More Education Aid Is Theme of Bush Radio Talk

Times Staff Writer

Facing a year of intense political maneuvering, President Bush on Saturday highlighted a signature issue -- education reform -- that has won greater bipartisan backing than his other domestic initiatives.

In his first weekly radio address of the new year, Bush announced he will seek a $1-billion increase in federal spending for poor children.

But in a portent of partisan disputes to come on an array of issues as both major political parties gear up for the 2004 elections, Democrats quickly denounced Bush's move as inadequate.

The exchange set the stage for a Wednesday ceremony at the White House where the president plans to celebrate the first anniversary of his signing of the No Child Left Behind Act.

The law, passed by Congress with broad bipartisan support, grants needy families greater control over their children's public education by allowing parents to transfer children to better schools, or receive funds to pay for after-school tutoring.

Some critics have said that approach emphasizes standardized testing at the expense of instructional time, and imposes unfair penalties on problem schools. But Bush rejected such criticism.

"No parent will have to settle year after year for schools that do not teach and will not change," he said.

"Instead of getting excuses, parents will now get choices."

Bush also noted that his new budget request, if approved by Congress, would mark the largest federal funding in history for students in low-income families, boosting such aid to $12.3 billion.

As part of that increase, Bush is seeking an additional $75 million for the Reading First program, which sets a national goal of making sure that every child is reading by the third grade. If approved, total federal spending for this program would exceed $1.1 billion.

The president is scheduled to deliver his 2004 budget plan to Congress next month.

"Too many students and lower-income families fall behind early, resulting in a terrible gap in test scores between these students and their more fortunate peers," Bush said in his weekly radio address.

"Our reforms will not be complete until every child in America has an equal chance to succeed in school and rise in the world."

The White House is proud that this administration has increased overall federal spending on public schools by 40%, to more than $22 billion in the current school year.

It is no secret that education reform will be a hallmark issue of a likely Bush reelection campaign.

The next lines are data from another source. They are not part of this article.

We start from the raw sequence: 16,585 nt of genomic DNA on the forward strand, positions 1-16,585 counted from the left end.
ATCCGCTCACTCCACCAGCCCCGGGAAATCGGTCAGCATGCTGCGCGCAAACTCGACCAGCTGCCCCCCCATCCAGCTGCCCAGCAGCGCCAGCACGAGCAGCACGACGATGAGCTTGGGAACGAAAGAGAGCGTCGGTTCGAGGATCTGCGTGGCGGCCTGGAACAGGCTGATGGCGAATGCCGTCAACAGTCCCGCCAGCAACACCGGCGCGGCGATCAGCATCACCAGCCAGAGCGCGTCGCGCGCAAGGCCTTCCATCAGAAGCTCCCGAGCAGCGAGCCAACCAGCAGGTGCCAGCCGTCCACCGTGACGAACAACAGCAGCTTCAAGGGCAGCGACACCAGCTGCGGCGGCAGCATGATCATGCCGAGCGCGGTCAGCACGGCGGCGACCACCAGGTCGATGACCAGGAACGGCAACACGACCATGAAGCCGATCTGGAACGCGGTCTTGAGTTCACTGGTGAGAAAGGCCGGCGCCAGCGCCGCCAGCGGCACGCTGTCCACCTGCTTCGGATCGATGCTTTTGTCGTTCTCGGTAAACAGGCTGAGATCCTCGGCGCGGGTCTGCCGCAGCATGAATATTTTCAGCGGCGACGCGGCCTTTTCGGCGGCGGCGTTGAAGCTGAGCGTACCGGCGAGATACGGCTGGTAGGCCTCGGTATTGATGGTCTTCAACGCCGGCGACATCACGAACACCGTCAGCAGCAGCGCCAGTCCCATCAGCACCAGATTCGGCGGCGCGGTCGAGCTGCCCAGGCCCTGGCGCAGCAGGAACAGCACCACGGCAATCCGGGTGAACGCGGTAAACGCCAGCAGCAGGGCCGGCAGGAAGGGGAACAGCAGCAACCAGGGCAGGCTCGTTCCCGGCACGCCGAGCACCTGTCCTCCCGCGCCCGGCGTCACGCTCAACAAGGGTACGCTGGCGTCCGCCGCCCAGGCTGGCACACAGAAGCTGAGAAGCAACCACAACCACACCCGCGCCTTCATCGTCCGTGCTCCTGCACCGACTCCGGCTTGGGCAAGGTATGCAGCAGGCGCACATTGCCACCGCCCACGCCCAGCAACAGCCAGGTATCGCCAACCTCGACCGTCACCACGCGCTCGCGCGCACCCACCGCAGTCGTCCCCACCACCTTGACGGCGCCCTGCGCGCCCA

In the last year, Bush has touted enactment of the education reform bill as a triumph of bipartisan cooperation -- and proof that he has made good on a campaign promise to "change the tone" in Washington.

The law requires annual state tests in reading and mathematics for every child in grades three through eight, beginning in the fall of 2005.

Bush said in his radio remarks that Washington now is providing to states "more than enough money" to pay for the testing. He called such testing "the only way to know which students are learning and which students need extra help so we can give them help before they fall further behind."

But Sen. Edward M. Kennedy (D-Mass.), who worked closely with Bush on the education bill, said that without even greater funding, the president's education priorities amount to "just hollow talk."

"The president's proposal may provide the money to test our children, but not enough to teach them," Kennedy said. "It's wrong to ask schools to do better on pocket change, especially as states face $68-billion shortfalls."

Bush is scheduled to return to the White House this afternoon, ending a 10-day working vacation at his ranch near here.

Bush has spent that time not only relaxing, but also working on his State of the Union address to be delivered Jan. 28 to a joint session of Congress.

In addition, Bush has been monitoring the military buildup for a possible war against Iraq and behind-the-scenes diplomatic attempts to dissuade North Korea from moving ahead with its nuclear program.

On Friday, he told Army troops at Ft. Hood, about 90 miles south of here, to be prepared "in the coming months" for a possible showdown with Iraq over United Nations demands that Baghdad rid itself of weapons of mass destruction.

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